Europe (1000 A.D. - 1110 A.D.): Chapter 18

The beginning of the eleventh century was marked by great activity in repairing and building churches; and, but for the many uses to which these sacred edifices were applied by the poor people, they might not be worthy of our notice. We may reasonably suppose that during the
The beginning of the eleventh century was not only famous for the putting forth of great architectural skill, but also for the renewed energies of the human mind in the various departments of learning. The long, dull, unquestioning belief of ages was now to be disturbed by a free
We now meet with a somewhat curious and unexpected phenomenon in the history of literature during these dark ages; and though it may not properly fall within the line of our church history, it is too interesting and important to overlook. The professed teachers of Christendom were at this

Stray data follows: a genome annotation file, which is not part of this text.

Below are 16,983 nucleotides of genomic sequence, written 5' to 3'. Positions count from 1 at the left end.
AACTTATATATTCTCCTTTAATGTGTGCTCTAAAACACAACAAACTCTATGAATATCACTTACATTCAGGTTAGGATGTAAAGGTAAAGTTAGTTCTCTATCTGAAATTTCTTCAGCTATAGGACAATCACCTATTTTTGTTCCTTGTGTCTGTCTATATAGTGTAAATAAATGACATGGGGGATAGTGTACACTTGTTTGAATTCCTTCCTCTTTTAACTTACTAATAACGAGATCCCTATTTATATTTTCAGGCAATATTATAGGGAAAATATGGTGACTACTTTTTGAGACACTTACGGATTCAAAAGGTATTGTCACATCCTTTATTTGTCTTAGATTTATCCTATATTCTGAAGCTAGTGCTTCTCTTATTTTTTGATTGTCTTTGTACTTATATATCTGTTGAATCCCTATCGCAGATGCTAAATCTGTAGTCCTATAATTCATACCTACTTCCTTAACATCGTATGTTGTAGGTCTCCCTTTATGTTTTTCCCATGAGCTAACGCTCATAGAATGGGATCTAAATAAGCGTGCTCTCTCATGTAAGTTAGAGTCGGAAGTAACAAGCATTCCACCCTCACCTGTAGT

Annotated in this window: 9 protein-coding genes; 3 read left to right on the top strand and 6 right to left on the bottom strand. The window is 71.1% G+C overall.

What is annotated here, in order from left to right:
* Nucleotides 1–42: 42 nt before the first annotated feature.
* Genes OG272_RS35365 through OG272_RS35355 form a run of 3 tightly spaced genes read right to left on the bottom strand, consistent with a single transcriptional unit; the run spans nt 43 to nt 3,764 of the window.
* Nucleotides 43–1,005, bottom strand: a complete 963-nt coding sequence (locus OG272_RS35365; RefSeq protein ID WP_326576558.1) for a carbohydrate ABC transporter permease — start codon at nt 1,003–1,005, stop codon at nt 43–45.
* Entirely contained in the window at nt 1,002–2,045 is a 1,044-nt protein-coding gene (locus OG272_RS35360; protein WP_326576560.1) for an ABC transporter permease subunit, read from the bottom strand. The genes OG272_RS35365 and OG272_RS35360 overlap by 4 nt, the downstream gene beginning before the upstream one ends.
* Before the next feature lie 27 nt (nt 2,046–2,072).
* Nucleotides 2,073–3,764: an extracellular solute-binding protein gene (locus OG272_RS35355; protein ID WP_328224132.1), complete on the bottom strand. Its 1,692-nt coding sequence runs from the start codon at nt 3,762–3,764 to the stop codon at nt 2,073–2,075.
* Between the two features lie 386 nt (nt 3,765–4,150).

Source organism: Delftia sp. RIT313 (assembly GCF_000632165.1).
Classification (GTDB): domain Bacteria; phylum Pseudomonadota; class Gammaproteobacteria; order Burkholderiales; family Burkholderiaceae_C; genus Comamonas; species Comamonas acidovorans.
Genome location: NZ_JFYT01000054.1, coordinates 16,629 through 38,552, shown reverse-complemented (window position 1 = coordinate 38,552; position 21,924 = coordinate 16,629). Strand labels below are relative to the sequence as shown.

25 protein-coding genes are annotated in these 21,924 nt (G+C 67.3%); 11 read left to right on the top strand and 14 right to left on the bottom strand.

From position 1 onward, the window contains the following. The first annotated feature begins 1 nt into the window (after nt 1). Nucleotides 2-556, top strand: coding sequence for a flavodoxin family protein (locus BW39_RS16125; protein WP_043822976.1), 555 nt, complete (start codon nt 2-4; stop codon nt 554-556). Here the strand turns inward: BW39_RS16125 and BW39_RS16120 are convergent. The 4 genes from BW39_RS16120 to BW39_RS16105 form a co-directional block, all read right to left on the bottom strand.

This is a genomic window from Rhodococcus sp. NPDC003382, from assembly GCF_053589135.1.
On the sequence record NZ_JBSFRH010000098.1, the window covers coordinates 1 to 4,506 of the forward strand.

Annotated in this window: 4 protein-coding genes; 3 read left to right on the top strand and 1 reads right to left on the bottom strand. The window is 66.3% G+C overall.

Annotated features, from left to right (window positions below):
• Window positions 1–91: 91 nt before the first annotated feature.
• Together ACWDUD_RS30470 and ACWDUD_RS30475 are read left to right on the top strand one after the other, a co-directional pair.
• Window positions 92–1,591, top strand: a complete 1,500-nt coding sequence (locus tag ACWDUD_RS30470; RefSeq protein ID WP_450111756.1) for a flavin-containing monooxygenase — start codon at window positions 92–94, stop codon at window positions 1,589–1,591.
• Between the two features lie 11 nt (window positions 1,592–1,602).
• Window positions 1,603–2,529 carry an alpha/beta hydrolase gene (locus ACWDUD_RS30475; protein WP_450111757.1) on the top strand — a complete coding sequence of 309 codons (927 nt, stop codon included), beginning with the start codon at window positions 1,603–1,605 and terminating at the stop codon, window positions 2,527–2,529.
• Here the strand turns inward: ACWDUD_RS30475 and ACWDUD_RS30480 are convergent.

Pope Sylvester II., who filled the chair of St. Peter when the first morning of the eleventh century dawned upon Europe, formed the link between the wisdom and learning of the Arabians, and the ignorance and credulity of the Romans. He had studied at the Mahometan schools in
Stephen, a most pious prince of Hungary, was baptized by Adelbert, bishop of Prague, and began to reign in the year 997. He was a most zealous supporter of the gospel, schools, and missionary work. He often accompanied the preachers, and sometimes preached himself.
We have seen, in tracing the good work of the gospel in different countries, the activity, energy, and aggressive character of the church of Rome. And although there was a fearful amount of human tradition, and many foolish absurdities, mixed up with "the gospel of {s